Manny Castillo is reported to have remarked, “I’ve done everything I wanted to do,” before he succumbed to cancer at the age of 40 in 2009. The exhibit “Manuel Castillo: The Painting of a Community,” on view to August 31 at Museo Alameda, presents 16 works by 19 artists who worked with Castillo. Their tribute is proof of an ample life.
What started as a community art project for the organization Inner City Development became Castillo’s life work, San Anto Cultural Arts. The mural project he began on the Westside has now completed 40 masterpieces. The exhibit chronicles Castillo’s life as an artist/activist, but has traces of his personal life, too.
Perhaps they weren’t all that far apart. Set in vitrines are mementos from Castillo’s work with San Anto and proclamations dedicated to him from the City of San Antonio and State of Texas, displayed as if part of a commemorative altar. Video of his band performing is placed next to his drum set and dual turntable dub mixer; band posters and a jacket emblazoned “Taco Land, TX” are nearby. Copies of the neighborhood newspaper El Placazo, founded by Castillo, abound. The heart of the exhibit, though, is the collection of paintings by San Anto muralistas who worked with Castillo, each painting paired with a photograph of a mural that they directed as lead.
By Adriana Garcia is Confrontation of Self. The self-portrait, covered with red and blue veins and arteries, is painted in an almost classical style (save for the see-through skin). The palette echoes the colors of her mural Brighter Days, redolent in azure and gold at the Paul Elizondo Clinic on Zarzamora. Pushing another part of traditional Chicano mural stylings is Israel Rico, whose use of pre-Columbian motifs is seen in both his Legends Aztecas mural on Brazos Street and The Azteca Tree, an acrylic on view next to the mural photo.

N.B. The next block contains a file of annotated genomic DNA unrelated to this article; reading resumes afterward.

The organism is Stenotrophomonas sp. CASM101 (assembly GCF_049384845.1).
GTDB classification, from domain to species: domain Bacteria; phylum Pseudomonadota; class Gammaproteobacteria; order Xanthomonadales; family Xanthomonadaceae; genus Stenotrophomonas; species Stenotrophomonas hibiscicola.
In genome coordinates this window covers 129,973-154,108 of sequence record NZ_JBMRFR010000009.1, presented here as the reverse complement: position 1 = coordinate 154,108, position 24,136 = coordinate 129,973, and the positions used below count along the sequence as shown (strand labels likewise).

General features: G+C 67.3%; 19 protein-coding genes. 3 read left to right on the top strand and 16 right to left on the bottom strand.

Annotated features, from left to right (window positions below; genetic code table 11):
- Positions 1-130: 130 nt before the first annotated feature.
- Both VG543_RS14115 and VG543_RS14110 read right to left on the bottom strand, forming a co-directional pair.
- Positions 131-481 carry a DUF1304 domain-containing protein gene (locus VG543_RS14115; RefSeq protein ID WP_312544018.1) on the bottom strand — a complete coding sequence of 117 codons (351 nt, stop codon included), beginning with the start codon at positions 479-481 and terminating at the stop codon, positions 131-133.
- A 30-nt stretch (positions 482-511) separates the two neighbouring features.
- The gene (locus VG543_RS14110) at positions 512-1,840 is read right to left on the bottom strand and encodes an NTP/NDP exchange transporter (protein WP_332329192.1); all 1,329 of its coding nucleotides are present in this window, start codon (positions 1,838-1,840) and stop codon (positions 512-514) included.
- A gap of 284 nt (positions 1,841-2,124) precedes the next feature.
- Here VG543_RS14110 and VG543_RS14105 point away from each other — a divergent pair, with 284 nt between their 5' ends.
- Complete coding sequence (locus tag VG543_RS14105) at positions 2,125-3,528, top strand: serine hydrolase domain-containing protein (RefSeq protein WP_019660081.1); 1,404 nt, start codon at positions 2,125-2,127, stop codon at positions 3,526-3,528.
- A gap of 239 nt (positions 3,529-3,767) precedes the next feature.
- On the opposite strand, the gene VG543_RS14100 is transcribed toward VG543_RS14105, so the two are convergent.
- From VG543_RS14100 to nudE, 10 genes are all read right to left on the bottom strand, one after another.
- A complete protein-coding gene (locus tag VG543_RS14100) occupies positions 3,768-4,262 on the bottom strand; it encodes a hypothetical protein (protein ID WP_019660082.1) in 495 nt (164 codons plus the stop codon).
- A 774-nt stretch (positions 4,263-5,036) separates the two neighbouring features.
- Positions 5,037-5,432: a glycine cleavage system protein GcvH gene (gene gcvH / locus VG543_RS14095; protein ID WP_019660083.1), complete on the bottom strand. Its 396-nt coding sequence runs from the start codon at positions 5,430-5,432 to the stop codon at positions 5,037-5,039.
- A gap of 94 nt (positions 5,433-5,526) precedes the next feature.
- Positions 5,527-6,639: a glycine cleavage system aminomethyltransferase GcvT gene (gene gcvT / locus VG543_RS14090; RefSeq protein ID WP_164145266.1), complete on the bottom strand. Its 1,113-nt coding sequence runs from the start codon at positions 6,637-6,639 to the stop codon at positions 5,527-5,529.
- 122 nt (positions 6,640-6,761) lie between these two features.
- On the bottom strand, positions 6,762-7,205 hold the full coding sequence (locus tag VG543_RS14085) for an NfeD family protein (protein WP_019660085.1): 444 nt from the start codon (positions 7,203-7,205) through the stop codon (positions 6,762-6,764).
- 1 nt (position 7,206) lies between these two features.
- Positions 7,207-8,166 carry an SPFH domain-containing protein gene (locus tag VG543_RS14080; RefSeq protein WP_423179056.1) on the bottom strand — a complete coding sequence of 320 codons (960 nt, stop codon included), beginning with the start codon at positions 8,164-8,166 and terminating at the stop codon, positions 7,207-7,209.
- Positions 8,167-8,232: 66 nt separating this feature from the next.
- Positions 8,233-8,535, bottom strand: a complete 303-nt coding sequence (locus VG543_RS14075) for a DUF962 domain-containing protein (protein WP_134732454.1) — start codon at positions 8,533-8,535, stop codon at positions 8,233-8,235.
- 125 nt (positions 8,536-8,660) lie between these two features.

Depictions of strife and redemption are common themes in the San Anto murals, which are foremost community art projects that speak publicly to the neighborhood. Though designed by a lead artist, the murals are executed by crews, and receive public input through the process. The conventions of Chicano Movement painting — social realist figuration and symbolic decorative elements representing notions of mexicanidad — abound.
The personal artwork by the San Anto muralistas at the exhibit, mostly paintings, present a broader range of forms, ranging from Cruz Ortiz’s text on foil banner to composite graphic design and expressionist figuration. San Anto mural coordinator Ruth Buentello’s taste for the latter is seen in her canvas of a mother and child, rendered without the fastidiousness often found in Westside realism. Broad, fat strokes of muted color are mixed with a judicious use of paint drips to convey a conventional scene in fresh manner; the unnamed piece is one of the most painterly in the exhibit, demonstrating a deft, confident hand.
In contrast to the tender scene, the photo of Buentello’s mural Piedad, located at Colorado and Buena Vista, shows a dark montage of violence. The police cruiser, shackled hands, and looming oilrigs might be found in a panel from a graphic crime novel about West Texas.
A stylized graphic cutaway heart accompanies a photo of Alex Rubio’s lush, accomplished low rider mural. Sections of the illustration are numbered; a key reveals different areas of the heart named as people. Rubio, who directs the student art program MOSAIC at Blue Star Contemporary Arts, has devoted much energy to San Anto murals.
The photographs of murals would benefit by being larger, but even as small prints they are key to the show’s success. The pairing of studio painting and murals maps the city in a personal way that lets us see through Manny’s eyes.
Free Tue, $4 adults Wed-Sun, all others $2
Museo Alameda, 101 S Santa Rosa
Exhibit on view to Aug 31
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